Shipworm has spread to the Baltic Sea. If it continues to spread, it threatens to destroy still well-preserved and irreplaceable shipwrecks and other marine archeological remains along the coast of Sweden, according to Carl Olof Cederlund, professor of marine archeology at Södertörn University College in Stockholm and the Swedish representative in the EU project that has now determined the spread of shipworm to the Baltic for the first time.
“Up till now the Baltic has been regarded as a haven against shipworm. This is one of the reasons why it was possible to find the royal warship Wasa and other large wooden vessels in such excellent condition after centuries at the bottom of the sea,” adds Carl Olof Cederlund.
The EU project has been carried out by six countries and is now presenting its results regarding the protection and preservation of underwater cultural environments, primarily well-preserved shipwrecks in northern Europe. One of the wrecks is the Dutch snaubrigg Vrouw Maria, which sank in the Finnish archipelago in 1771. It is still fully preserved, with its rigging intact. It has not been attacked by shipworm, which, on the other hand, is the case with a kogg from the 13th century off the German Baltic coast. German scientists involved in the project have been able to show that the wreck evinces extensive damage from shipworm, Teredo Navalis.
How does the loss of species alter ecosystems?
18.05.2017 | Deutsches Zentrum für integrative Biodiversitätsforschung (iDiv) Halle-Jena-Leipzig
Excess diesel emissions bring global health & environmental impacts
16.05.2017 | International Institute for Applied Systems Analysis (IIASA)
An international team of physicists has monitored the scattering behaviour of electrons in a non-conducting material in real-time. Their insights could be beneficial for radiotherapy.
We can refer to electrons in non-conducting materials as ‘sluggish’. Typically, they remain fixed in a location, deep inside an atomic composite. It is hence...
Two-dimensional magnetic structures are regarded as a promising material for new types of data storage, since the magnetic properties of individual molecular building blocks can be investigated and modified. For the first time, researchers have now produced a wafer-thin ferrimagnet, in which molecules with different magnetic centers arrange themselves on a gold surface to form a checkerboard pattern. Scientists at the Swiss Nanoscience Institute at the University of Basel and the Paul Scherrer Institute published their findings in the journal Nature Communications.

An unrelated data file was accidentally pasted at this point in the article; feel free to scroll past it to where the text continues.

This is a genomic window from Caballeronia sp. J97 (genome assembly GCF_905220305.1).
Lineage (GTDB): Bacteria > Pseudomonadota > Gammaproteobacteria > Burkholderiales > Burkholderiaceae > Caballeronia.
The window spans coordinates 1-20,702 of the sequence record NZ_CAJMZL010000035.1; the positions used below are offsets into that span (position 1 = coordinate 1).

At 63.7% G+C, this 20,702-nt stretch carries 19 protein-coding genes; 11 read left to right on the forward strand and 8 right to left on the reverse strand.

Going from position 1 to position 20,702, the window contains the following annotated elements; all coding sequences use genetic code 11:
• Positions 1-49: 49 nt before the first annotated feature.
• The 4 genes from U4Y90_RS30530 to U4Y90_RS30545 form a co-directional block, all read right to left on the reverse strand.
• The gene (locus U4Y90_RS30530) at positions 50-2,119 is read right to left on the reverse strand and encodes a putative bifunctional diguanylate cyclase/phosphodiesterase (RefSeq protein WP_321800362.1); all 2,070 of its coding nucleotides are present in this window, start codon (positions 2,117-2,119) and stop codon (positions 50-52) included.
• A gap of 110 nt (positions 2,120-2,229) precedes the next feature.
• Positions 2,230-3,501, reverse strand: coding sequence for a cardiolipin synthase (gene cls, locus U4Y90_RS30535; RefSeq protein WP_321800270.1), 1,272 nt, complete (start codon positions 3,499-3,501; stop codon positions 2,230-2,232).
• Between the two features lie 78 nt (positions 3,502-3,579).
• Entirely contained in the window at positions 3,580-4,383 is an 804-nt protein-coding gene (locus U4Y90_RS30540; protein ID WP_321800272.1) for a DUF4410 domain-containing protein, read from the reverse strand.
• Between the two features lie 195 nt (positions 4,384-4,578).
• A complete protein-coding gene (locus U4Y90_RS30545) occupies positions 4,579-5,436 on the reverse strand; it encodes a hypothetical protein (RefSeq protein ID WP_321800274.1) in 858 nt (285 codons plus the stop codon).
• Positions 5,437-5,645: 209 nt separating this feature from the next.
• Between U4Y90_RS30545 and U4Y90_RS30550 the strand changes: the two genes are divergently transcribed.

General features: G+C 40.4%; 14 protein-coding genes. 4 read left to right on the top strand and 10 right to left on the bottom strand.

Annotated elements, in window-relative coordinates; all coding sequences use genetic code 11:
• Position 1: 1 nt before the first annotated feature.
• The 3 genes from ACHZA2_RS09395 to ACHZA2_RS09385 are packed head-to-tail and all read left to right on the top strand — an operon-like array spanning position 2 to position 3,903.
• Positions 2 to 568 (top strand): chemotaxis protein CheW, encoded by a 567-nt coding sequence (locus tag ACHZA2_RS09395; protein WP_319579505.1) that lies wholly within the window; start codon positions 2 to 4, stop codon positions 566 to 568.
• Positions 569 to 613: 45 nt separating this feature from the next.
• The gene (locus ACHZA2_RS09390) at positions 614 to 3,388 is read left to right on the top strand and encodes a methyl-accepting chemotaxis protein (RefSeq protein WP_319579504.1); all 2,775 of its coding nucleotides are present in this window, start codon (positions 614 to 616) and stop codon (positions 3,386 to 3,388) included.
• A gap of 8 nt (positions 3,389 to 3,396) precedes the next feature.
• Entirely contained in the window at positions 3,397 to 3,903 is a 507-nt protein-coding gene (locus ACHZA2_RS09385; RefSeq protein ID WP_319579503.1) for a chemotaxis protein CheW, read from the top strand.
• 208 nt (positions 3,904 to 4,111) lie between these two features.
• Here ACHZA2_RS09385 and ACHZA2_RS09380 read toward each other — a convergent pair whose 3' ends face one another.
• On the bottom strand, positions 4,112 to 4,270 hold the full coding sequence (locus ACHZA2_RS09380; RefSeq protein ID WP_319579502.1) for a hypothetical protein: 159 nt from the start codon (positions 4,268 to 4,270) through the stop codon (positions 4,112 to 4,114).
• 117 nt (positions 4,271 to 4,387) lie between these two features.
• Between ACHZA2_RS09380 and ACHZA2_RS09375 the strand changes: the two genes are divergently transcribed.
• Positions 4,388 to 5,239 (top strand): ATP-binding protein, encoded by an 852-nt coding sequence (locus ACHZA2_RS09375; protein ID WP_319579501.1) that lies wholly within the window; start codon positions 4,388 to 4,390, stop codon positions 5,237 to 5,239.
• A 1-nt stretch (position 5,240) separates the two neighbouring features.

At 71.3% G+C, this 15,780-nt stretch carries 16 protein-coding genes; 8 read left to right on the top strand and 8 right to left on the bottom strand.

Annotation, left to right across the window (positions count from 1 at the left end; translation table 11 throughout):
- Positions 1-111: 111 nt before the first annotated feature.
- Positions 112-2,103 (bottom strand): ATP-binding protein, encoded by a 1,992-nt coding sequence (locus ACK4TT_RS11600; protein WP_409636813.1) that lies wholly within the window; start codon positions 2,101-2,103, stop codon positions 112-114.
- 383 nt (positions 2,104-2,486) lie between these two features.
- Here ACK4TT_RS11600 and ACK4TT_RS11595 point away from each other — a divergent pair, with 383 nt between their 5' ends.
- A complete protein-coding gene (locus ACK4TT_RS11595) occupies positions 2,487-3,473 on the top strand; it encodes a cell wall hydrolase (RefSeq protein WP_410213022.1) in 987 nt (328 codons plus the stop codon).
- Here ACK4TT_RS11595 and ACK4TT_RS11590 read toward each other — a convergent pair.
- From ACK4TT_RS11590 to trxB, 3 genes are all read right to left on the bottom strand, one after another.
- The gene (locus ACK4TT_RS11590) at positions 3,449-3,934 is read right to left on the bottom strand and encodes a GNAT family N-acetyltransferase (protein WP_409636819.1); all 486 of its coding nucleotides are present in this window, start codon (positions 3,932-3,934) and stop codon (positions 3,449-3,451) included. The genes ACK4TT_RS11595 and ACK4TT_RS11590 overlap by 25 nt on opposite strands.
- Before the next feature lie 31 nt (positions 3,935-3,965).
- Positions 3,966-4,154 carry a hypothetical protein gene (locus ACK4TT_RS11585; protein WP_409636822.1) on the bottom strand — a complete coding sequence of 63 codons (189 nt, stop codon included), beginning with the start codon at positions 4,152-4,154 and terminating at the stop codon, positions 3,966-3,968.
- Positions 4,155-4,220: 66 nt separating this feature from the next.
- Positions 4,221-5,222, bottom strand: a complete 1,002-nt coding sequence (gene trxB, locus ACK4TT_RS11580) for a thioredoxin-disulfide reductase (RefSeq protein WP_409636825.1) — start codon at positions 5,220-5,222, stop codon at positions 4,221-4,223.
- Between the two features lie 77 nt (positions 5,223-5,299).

Ferrimagnets are composed of two centers which are magnetized at different strengths and point in opposing directions. Two-dimensional, quasi-flat ferrimagnets...
An Australian-Chinese research team has created the world's thinnest hologram, paving the way towards the integration of 3D holography into everyday...
In the race to produce a quantum computer, a number of projects are seeking a way to create quantum bits -- or qubits -- that are stable, meaning they are not much affected by changes in their environment. This normally needs highly nonlinear non-dissipative elements capable of functioning at very low temperatures.
In pursuit of this goal, researchers at EPFL's Laboratory of Photonics and Quantum Measurements LPQM (STI/SB), have investigated a nonlinear graphene-based...
Dental plaque and the viscous brown slime in drainpipes are two familiar examples of bacterial biofilms. Removing such bacterial depositions from surfaces is...
23.05.2017 | Event News
22.05.2017 | Event News
17.05.2017 | Event News
23.05.2017 | Life Sciences
23.05.2017 | Medical Engineering
23.05.2017 | Life Sciences